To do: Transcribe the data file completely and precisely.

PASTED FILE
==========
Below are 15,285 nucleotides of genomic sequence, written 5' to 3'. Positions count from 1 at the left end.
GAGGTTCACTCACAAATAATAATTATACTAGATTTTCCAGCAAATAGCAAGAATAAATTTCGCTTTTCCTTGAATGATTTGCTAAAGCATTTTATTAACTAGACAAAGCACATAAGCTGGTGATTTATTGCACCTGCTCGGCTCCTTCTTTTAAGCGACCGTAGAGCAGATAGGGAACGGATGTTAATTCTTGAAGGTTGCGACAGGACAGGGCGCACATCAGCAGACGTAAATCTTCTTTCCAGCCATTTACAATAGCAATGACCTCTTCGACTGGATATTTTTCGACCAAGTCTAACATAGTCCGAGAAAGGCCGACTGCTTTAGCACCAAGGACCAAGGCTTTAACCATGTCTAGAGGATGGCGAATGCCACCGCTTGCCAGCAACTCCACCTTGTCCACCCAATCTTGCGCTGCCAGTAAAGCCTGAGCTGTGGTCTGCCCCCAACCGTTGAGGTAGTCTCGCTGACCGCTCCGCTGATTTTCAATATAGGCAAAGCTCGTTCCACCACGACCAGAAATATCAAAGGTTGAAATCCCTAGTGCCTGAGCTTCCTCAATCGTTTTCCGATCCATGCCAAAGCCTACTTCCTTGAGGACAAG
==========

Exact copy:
Below are 15,285 nucleotides of genomic sequence, written 5' to 3'. Positions count from 1 at the left end.
GAGGTTCACTCACAAATAATAATTATACTAGATTTTCCAGCAAATAGCAAGAATAAATTTCGCTTTTCCTTGAATGATTTGCTAAAGCATTTTATTAACTAGACAAAGCACATAAGCTGGTGATTTATTGCACCTGCTCGGCTCCTTCTTTTAAGCGACCGTAGAGCAGATAGGGAACGGATGTTAATTCTTGAAGGTTGCGACAGGACAGGGCGCACATCAGCAGACGTAAATCTTCTTTCCAGCCATTTACAATAGCAATGACCTCTTCGACTGGATATTTTTCGACCAAGTCTAACATAGTCCGAGAAAGGCCGACTGCTTTAGCACCAAGGACCAAGGCTTTAACCATGTCTAGAGGATGGCGAATGCCACCGCTTGCCAGCAACTCCACCTTGTCCACCCAATCTTGCGCTGCCAGTAAAGCCTGAGCTGTGGTCTGCCCCCAACCGTTGAGGTAGTCTCGCTGACCGCTCCGCTGATTTTCAATATAGGCAAAGCTCGTTCCACCACGACCAGAAATATCAAAGGTTGAAATCCCTAGTGCCTGAGCTTCCTCAATCGTTTTCCGATCCATGCCAAAGCCTACTTCCTTGAGGACAAG